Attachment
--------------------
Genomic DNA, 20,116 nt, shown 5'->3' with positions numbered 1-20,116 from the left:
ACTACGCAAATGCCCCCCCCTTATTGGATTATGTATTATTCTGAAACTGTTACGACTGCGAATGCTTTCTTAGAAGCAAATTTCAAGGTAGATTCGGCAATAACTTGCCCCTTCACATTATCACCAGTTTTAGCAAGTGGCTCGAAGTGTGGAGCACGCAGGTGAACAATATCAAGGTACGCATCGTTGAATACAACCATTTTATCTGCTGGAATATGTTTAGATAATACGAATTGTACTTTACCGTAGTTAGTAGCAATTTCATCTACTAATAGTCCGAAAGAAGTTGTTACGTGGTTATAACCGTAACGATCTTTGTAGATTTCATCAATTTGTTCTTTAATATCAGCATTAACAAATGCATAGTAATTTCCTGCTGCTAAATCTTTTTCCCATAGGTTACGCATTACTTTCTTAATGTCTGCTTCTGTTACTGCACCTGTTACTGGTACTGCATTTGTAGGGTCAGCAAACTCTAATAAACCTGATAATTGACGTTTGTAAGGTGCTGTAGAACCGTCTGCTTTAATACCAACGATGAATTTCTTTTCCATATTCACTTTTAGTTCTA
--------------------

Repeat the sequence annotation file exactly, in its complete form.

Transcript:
Genomic DNA, 20,116 nt, shown 5'->3' with positions numbered 1-20,116 from the left:
ACTACGCAAATGCCCCCCCCTTATTGGATTATGTATTATTCTGAAACTGTTACGACTGCGAATGCTTTCTTAGAAGCAAATTTCAAGGTAGATTCGGCAATAACTTGCCCCTTCACATTATCACCAGTTTTAGCAAGTGGCTCGAAGTGTGGAGCACGCAGGTGAACAATATCAAGGTACGCATCGTTGAATACAACCATTTTATCTGCTGGAATATGTTTAGATAATACGAATTGTACTTTACCGTAGTTAGTAGCAATTTCATCTACTAATAGTCCGAAAGAAGTTGTTACGTGGTTATAACCGTAACGATCTTTGTAGATTTCATCAATTTGTTCTTTAATATCAGCATTAACAAATGCATAGTAATTTCCTGCTGCTAAATCTTTTTCCCATAGGTTACGCATTACTTTCTTAATGTCTGCTTCTGTTACTGCACCTGTTACTGGTACTGCATTTGTAGGGTCAGCAAACTCTAATAAACCTGATAATTGACGTTTGTAAGGTGCTGTAGAACCGTCTGCTTTAATACCAACGATGAATTTCTTTTCCATATTCACTTTTAGTTCTA